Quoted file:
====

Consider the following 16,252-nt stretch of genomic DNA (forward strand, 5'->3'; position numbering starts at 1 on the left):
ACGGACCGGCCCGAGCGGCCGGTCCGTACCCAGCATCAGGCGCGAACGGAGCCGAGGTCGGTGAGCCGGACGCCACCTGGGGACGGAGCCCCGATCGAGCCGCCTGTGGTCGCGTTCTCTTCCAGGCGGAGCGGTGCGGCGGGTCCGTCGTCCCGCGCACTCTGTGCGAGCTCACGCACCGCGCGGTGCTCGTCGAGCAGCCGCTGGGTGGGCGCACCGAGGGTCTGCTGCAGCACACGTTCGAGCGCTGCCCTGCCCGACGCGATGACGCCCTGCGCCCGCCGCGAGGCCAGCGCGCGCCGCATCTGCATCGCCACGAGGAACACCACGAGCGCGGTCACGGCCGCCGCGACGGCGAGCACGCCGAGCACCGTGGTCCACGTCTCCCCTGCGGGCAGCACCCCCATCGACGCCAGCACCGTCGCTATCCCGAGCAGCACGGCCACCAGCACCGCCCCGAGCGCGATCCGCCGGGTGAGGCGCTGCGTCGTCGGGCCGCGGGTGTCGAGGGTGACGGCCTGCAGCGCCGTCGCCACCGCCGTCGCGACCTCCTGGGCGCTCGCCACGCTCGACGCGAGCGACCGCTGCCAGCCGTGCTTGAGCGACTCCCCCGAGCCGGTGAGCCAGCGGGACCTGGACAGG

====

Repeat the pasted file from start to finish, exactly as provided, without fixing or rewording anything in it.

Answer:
Consider the following 16,252-nt stretch of genomic DNA (forward strand, 5'->3'; position numbering starts at 1 on the left):
ACGGACCGGCCCGAGCGGCCGGTCCGTACCCAGCATCAGGCGCGAACGGAGCCGAGGTCGGTGAGCCGGACGCCACCTGGGGACGGAGCCCCGATCGAGCCGCCTGTGGTCGCGTTCTCTTCCAGGCGGAGCGGTGCGGCGGGTCCGTCGTCCCGCGCACTCTGTGCGAGCTCACGCACCGCGCGGTGCTCGTCGAGCAGCCGCTGGGTGGGCGCACCGAGGGTCTGCTGCAGCACACGTTCGAGCGCTGCCCTGCCCGACGCGATGACGCCCTGCGCCCGCCGCGAGGCCAGCGCGCGCCGCATCTGCATCGCCACGAGGAACACCACGAGCGCGGTCACGGCCGCCGCGACGGCGAGCACGCCGAGCACCGTGGTCCACGTCTCCCCTGCGGGCAGCACCCCCATCGACGCCAGCACCGTCGCTATCCCGAGCAGCACGGCCACCAGCACCGCCCCGAGCGCGATCCGCCGGGTGAGGCGCTGCGTCGTCGGGCCGCGGGTGTCGAGGGTGACGGCCTGCAGCGCCGTCGCCACCGCCGTCGCGACCTCCTGGGCGCTCGCCACGCTCGACGCGAGCGACCGCTGCCAGCCGTGCTTGAGCGACTCCCCCGAGCCGGTGAGCCAGCGGGACCTGGACAGG